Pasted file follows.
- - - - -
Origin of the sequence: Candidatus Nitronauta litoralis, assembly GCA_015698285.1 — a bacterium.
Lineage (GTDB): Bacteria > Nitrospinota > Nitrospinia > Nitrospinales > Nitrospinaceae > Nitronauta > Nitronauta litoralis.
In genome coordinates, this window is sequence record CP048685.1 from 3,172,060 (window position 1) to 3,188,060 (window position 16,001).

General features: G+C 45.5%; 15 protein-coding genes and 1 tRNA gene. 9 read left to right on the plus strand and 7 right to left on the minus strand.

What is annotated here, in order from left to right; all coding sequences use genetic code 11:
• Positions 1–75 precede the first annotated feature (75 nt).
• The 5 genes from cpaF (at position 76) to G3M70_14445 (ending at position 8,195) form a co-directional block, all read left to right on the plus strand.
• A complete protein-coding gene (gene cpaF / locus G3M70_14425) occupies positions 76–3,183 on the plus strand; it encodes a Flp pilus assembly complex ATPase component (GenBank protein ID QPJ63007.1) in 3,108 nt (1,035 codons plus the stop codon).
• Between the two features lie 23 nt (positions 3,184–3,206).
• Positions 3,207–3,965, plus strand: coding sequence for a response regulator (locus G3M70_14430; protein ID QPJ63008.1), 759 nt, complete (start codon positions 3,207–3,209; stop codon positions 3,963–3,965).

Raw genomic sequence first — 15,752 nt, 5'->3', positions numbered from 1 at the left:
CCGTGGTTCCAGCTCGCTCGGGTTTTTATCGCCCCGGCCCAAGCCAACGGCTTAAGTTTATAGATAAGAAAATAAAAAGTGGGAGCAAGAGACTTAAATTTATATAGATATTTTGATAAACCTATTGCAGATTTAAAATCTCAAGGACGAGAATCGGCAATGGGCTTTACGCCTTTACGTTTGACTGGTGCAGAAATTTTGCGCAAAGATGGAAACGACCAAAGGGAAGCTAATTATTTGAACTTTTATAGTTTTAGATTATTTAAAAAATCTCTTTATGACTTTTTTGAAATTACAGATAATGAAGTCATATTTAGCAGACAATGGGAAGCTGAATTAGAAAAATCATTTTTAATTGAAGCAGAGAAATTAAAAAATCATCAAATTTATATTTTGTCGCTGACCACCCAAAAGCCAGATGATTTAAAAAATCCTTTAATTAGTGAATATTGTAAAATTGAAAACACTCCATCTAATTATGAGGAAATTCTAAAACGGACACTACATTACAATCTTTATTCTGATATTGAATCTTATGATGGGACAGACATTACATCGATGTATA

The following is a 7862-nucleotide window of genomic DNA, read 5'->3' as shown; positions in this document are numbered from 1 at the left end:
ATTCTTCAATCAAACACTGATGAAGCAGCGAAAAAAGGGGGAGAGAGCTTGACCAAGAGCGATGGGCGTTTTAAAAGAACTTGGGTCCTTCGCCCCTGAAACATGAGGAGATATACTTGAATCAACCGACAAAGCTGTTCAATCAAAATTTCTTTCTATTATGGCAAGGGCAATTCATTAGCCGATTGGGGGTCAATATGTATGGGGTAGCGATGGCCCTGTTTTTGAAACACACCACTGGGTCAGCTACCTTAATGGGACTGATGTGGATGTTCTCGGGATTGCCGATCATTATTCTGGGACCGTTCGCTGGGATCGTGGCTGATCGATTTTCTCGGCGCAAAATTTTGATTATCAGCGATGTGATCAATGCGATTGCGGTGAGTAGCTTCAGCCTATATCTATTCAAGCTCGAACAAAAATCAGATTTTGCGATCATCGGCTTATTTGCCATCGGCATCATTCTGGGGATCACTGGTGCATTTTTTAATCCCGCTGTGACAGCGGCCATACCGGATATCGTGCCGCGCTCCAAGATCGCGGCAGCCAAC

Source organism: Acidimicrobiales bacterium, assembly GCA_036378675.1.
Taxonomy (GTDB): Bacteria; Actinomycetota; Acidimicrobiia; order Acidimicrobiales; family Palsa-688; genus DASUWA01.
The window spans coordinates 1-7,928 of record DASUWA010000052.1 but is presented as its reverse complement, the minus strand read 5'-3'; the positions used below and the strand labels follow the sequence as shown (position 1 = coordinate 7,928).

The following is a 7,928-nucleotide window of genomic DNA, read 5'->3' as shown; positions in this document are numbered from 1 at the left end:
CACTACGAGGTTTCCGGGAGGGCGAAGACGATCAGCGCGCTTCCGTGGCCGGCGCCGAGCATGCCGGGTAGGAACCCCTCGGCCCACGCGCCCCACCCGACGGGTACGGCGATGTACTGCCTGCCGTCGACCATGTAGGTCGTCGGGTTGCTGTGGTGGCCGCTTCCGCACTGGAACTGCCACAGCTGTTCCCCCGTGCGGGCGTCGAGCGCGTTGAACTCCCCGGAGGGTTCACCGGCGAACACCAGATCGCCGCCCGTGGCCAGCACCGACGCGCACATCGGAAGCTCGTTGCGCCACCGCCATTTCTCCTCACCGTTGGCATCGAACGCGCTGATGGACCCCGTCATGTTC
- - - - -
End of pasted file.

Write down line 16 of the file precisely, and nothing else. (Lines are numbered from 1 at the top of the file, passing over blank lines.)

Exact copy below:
Taxonomy (GTDB): Bacteria; Actinomycetota; Acidimicrobiia; order Acidimicrobiales; family Palsa-688; genus DASUWA01.